The 400-Word Review: Our Friend

By Sean Collier

January 23, 2021

Our Friend

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I suppose, at this particular moment, we can’t really fault anyone for poor timing.

With the exception of ham-fisted attempts at relevance (like HBO Max’s misguided pandemic comedy “Locked Down”), every movie currently hitting screens and devices was at least conceived and likely filmed long before the world changed. So, while a certifiable weeper like the heartbreaking drama “Our Friend” may seem to be precisely not what the world needs right now, it can hardly be held against them.

Take the following mild endorsement, then, in this spirit: Here’s a movie that will allow you to have a nice, cathartic cry at an indeterminate point in the future when you have fewer practical matters to weep about.

Adapted from an award-winning Esquire article by Matthew Teague (played here by Casey Affleck), “Our Friend” jumps between scenes in the life of his late wife, Nicole (Dakota Johnson). Nicole, an occasional musical-theater performer, was diagnosed with ovarian cancer in her early 30s; as her health deteriorated and Matthew spent more of his time and effort on her care, the couples’ close friend Dane (Jason Segel) moved in to help with the kids.

As the title — underlined by a rare heartwarming moment at the end of the film — indicates, the story is more about friendship than it is about cancer. The nature of Dane’s devotion to Matt and Nicole is something different than mere friendship; in that way, “Our Friend” is a fascinating document, exploring the ways that a personal relationship can strain against and surpass traditional roles.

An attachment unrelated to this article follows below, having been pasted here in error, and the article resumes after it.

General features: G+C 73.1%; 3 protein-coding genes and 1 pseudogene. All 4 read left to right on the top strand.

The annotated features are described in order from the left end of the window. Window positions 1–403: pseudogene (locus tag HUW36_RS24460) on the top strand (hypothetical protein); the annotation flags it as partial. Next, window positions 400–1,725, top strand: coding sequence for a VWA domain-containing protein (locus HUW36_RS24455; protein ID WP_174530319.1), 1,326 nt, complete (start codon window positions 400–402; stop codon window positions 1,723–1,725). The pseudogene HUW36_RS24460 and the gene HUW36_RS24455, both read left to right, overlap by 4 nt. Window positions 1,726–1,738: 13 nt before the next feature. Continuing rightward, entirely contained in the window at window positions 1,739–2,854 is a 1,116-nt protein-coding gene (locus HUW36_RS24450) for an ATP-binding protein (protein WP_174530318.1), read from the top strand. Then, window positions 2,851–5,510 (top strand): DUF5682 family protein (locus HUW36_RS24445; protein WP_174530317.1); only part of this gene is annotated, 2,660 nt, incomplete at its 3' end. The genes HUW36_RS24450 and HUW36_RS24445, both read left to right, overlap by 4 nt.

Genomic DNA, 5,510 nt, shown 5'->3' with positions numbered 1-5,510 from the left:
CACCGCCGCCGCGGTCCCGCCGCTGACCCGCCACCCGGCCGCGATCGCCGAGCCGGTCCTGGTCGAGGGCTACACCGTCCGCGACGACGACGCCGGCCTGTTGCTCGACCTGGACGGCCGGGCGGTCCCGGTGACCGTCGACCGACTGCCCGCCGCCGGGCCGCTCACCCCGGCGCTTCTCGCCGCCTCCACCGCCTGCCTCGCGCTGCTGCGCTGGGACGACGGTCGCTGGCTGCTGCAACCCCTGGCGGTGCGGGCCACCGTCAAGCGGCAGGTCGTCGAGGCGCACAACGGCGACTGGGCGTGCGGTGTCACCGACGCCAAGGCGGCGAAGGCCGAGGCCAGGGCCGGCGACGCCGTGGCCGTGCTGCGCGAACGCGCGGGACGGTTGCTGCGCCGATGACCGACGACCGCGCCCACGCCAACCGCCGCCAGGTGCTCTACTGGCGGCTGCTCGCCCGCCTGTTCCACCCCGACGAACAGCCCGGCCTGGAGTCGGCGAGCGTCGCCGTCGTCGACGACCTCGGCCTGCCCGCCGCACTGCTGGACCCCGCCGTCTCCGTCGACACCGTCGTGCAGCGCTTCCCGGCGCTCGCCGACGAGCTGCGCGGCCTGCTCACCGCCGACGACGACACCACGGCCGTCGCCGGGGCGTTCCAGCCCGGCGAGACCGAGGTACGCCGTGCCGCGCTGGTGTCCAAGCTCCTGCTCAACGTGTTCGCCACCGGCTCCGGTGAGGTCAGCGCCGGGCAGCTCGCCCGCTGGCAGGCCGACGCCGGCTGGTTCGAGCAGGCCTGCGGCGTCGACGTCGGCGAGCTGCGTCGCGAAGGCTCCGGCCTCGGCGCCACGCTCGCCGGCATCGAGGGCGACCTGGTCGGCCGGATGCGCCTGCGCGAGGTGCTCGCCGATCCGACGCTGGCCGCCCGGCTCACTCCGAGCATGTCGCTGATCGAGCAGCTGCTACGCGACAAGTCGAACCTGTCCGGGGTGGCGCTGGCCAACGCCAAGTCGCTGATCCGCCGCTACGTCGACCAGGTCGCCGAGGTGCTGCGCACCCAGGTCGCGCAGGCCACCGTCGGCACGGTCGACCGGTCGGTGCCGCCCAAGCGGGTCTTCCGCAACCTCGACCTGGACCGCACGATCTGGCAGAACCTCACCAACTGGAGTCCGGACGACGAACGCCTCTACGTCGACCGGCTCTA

It should be noted, though, that the movie would’ve benefitted from more of a narrow focus. A great deal of time is spent on the years before Nicole’s diagnosis, setting up the strained nature of the marriage (Matt spent a lot of time circling the globe as a reporter, leading to tensions at home). This undoubtedly flavors the way the trio operates with one another, but is probably beyond the scope — and serves to add more misery to an already heaping portion.

While Affleck is miscast (and out of his depth), Johnson does a lovely job of capturing the spirit which makes those around Nicole hold her in such reverence. Segel, underutilized as of late, taps into a remarkable, soulful place, quietly embodying Teague’s message about Dane’s importance to their lives. Segel is good enough to make “Our Friend” worth the pain.

My Rating: 7/10

“Our Friend” is available via digital on-demand services.



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